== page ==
The Baku office of the International Committee of the Red Cross (ICRC) has said that 3765 people were registered as missing persons in the Nagorno-Karabakh conflict.
Head of the office, Deniz Duran said at a briefing on January 24 that "The State Commission has different criteria: they may rely on different sources of information, not only family members. Therefore, there is a difference between the lists of ICRC and the State Commission. But we are trying to unify the lists through cooperation," Duran said.
She said the organization try to compare the data and at the present 4035 people are registered in the list of state commission.
"Speaking about the frontline communities, we mean the community, whose members live at a distance of three kilometers from the front. Today we have quite a good opportunity to visit these communities," Duran said.
Duran further said in some cases it is necessary to obtain permission to cross the military checkpoints.
"But we continue to address our appeals in this regard and hope that we can carry out humanitarian activities also in those territories," Duran said.
She noted that the establishment of relevant state commissions by Azerbaijan and Armenia shows that the sides are interested in clarifying the fate of the missing people.
"But now, the state commissions of the two states have no direct contacts, ICRC, as a neutral party, mediates between them. We hope that the commissions would directly contact in the future," Duran said.
As for the fate of the missing people, she noted that there is no obvious progress that the families can get information about. "Therefore, we are working towards the preservation of data. We hope that in the future, the sides will conduct exhumations and families will be given information about their loved ones based on the collected information," Duran said.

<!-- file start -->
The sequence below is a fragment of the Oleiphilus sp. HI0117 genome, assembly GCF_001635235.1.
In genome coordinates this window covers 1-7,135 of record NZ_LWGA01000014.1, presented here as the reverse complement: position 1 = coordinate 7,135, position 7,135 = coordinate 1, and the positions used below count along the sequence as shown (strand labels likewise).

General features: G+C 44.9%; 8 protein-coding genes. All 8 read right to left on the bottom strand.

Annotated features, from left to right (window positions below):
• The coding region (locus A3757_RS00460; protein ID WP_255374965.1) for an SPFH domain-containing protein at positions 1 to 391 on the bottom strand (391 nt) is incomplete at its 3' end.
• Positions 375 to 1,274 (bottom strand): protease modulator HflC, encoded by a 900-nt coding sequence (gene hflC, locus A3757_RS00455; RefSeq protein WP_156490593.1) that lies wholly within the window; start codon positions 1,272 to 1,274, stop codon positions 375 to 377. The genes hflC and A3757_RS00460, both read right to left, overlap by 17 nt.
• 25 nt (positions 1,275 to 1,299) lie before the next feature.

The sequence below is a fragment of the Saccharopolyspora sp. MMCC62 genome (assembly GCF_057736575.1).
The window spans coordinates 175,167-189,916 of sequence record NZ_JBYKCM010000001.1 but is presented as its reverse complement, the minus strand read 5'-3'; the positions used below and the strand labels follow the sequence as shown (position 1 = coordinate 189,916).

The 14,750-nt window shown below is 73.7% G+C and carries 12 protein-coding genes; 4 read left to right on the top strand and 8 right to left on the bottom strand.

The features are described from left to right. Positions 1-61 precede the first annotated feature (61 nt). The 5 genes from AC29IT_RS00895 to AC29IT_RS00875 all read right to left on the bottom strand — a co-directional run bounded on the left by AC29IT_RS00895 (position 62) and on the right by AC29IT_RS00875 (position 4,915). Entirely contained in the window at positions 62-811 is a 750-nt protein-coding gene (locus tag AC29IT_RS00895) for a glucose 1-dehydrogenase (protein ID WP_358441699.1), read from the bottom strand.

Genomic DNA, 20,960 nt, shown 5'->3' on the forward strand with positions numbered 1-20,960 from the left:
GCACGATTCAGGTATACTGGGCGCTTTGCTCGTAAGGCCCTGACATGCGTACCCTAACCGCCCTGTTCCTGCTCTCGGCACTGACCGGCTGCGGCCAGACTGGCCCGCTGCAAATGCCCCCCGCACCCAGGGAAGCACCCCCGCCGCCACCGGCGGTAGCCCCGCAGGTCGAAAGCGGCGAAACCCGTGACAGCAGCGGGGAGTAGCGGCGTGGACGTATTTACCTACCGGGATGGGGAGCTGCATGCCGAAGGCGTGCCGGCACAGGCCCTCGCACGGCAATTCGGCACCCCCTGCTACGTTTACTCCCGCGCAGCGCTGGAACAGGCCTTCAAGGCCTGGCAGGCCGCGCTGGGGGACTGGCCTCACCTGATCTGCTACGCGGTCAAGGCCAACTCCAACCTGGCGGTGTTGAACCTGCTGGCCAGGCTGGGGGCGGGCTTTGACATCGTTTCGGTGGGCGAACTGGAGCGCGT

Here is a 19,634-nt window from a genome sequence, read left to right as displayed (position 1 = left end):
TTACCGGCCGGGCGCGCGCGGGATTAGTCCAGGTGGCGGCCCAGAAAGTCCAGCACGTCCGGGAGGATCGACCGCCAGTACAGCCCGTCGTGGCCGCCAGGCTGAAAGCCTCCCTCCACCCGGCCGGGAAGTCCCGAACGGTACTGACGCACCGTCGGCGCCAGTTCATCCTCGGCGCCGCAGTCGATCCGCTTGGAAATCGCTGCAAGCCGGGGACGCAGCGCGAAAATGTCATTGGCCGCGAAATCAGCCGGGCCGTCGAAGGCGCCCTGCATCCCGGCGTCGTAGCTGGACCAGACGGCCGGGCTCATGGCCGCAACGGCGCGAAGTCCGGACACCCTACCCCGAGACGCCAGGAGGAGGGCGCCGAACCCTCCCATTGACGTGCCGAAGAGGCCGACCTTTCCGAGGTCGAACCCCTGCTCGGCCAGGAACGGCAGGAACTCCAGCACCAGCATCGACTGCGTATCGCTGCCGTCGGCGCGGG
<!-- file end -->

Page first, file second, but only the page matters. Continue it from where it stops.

She added that since the beginning of the Nagorno-Karabakh conflict, the ICRC carries out activities in this field and the organization has changed directions of activity in relation to people who suffer from the Nagorno-Karabakh conflict.
ICRC, acting under the international convention, has been operating in the area since 1992 in connection with the Nagorno Karabakh conflict.
Duran said in recent years, the situation has stabilized in relation to the people suffering from the Nagorno-Karabakh conflict, as the local authorities have established good living conditions for refugees and internally displaced persons.
She noted the ICRC mission is to protect and assist people affected who suffer from the conflict.
Duran said ICRC implements programs in two categories - they are related to the civilians living in areas located close to the frontline, and to the persons whose relatives went missing in the conflict.
She also deplored the frequent ceasefire breaches on the contact line, adding the organization closely follows the tense situation on the frontline, and expressed concern over the human losses.
"We are in contact with the representatives of the communities and government agencies. We intend to visit these territories once the situation becomes stable. Currently, we do not have any representatives in the areas where shootings occur because of safety reasons; we do not have representatives there," Duran said.
Armenia occupied over 20 percent of Azerbaijan's internationally recognized territory, including Nagorno-Karabakh and seven adjacent regions, after laying territorial claims against its South Caucasus neighbor that had caused a lengthy war in the early 1990s.
The UN Security Council's four resolutions on Armenian withdrawal have not been enforced to this day.
Peace talks, mediated by Russia, France and the US and the OSCE Minsk Group are underway on the basis of a peaceful outline -called Madrid Principle -proposed by the Minsk Group co-chairs. The negotiations have been largely fruitless so far.